Atrial Septal Defect ASD Clinical features Physical Exam with Treatment | MedicScientist :: Total Health Portal

Atrial Septal Defect Clinical features Physical Exam with Treatment

                   Ostium secundum atrial septal defect

Most common is ostium secundumASD, located at mid interatrial septum. It is a simple and common type of ASD with shunt from LA to RA. Usually asymptomatic and acyanotic in children and young adults.

Atrial Septal Defect Clinical features

  • More common in females Presents usually in fourth decade.
  • May present in infants, with features of left-to-right shunt i.e. dyspnoea, fatigue, recurrent lower respira­tory tract infections.
  • Adults have left ventricular failure
  • Atrial arrhythmias – atrial fibrillation is common JVP is normal or raised.
  • There is hyperdynamic right ventricular impulse. Di­rated pulmonary artery may give rise to systolic old J­sation over the left second intercostal space.
  • There is a split first heart sound with loud Tl.
  • Talere is grade 2 or 3 pulmonary ejection systolic murmur.
  • There is wide fixed splitting ofsecond heart sound.
  • There is tricuspid mid diastolic flow murmur in the
  • tricuspid area.

ASD CLASSIFICATIONS

Atrial Septal Defect Clinical features

CONGENITAL HEART DISEASES 1

Atrial Septal Defect Clinical features Physical Exam with Treatment

Atrial Septal Defect Physical Exam

  • Infants and children with ASDs tend to be small for their age, even in the absence of complicating factors such as heart failure or other cardiac malformations
  • Signs vary according to extent of shunting:
  • Prominent precordial bulge
  • large left-to-right shunt may result in a precordial bulge due to atrial enlargement
  • Palpable pulmonary artery pulse
  • An enlarged and pulsatile pulmonary artery may be palpated at the second left intercostal space.
  • Pulmonic flow murmur: Systolic ejection murmur
  • Low-pitched diastolic murmur at left lower sternal border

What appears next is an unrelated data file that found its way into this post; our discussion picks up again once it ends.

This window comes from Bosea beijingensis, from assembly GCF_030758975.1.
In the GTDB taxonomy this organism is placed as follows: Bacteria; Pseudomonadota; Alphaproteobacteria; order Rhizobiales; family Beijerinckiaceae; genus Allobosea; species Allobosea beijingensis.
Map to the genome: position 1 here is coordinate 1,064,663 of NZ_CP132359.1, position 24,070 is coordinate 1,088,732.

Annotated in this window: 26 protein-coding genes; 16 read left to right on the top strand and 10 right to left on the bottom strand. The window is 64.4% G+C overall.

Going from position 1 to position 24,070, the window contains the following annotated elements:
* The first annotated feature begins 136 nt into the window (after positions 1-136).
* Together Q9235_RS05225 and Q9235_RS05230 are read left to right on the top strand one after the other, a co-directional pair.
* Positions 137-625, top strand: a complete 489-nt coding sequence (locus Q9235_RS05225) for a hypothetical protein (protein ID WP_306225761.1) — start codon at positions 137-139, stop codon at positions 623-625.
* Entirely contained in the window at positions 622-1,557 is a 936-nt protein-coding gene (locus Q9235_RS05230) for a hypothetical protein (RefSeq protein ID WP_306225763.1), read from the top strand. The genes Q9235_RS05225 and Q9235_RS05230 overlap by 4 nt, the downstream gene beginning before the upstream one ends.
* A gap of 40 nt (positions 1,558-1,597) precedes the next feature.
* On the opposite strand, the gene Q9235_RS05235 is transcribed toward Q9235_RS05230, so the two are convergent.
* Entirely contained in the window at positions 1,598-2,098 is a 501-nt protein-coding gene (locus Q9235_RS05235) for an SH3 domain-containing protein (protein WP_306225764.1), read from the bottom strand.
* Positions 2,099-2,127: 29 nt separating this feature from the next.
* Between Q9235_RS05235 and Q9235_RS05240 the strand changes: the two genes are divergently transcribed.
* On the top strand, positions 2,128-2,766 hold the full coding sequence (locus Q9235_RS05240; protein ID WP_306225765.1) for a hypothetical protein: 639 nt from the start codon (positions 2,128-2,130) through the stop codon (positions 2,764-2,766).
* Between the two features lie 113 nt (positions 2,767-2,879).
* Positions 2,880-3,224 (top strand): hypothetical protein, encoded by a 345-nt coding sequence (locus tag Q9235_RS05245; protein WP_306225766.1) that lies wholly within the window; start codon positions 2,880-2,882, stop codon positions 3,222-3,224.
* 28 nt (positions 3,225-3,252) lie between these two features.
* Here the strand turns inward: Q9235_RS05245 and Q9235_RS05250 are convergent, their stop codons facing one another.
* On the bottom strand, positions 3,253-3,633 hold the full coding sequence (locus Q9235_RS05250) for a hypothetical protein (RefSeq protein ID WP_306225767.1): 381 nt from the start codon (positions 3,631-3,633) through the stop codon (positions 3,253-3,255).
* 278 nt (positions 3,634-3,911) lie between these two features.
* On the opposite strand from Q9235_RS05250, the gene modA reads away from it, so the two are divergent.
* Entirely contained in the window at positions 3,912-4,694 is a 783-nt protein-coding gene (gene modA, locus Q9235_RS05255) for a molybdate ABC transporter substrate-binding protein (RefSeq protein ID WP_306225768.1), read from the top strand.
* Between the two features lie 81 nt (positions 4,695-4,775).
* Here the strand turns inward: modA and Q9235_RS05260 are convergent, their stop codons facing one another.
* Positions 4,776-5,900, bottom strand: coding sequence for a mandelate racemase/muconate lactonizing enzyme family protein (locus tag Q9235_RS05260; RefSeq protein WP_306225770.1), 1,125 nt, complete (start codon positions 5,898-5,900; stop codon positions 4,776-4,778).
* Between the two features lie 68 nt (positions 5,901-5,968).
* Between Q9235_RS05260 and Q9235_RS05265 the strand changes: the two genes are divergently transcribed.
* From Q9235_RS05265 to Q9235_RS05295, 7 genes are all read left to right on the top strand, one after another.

• Right ventricular lift
  • Fixed, widely split S2
  • characteristic finding in ASDs with large left-to-right shunts and normal pulmonary artery pressure is wide, fixed splitting of the second sound (S2)
  • Cyanosis and clubbing (with severe pulmonary hypertension: Eisenmenger syndrome)

Atrial Septal Defect ECG

  • Ostium secundum: Rightward axis, right ventricular hypertrophy, rSR’ pattern in V1
  • Shows peaked P waves, rSR or Rs pattern in lead Vl ue to left atrial enlargement and right ventricular ypertrophy.
  • Sinus venosus: Leftward axis, inverted P wave in lead III
  • Note: All may be associated with PR prolongation.

Atrial Septal Defect X-ray

  • Chest x-ray: Varying degrees of cardiac enlargement, increased pulmonary vascular workings, right ventricle and pulmonary artery enlargement
  • Shows increased pulmonary arterial vascularity, small ascending aorta, large dilated pulmonary trunk and its branches, dilated right atrium and right ventricle.
  • Echocardiography: Pulmonary arterial and right ventricular dilatation and anterior systolic (paradoxical) septal motion

Atrial Septal Defect Treatment

  • Appropriate health care: Referral to a cardiologist for evaluation
  • Majority of small ASDs will close spontaneously; however, close follow-up is warranted
  • Closure is usually delayed until preschool age (2–4 years), except for large defects to be repaired earlier.
  • Closure via percutaneous transcatheter device or surgery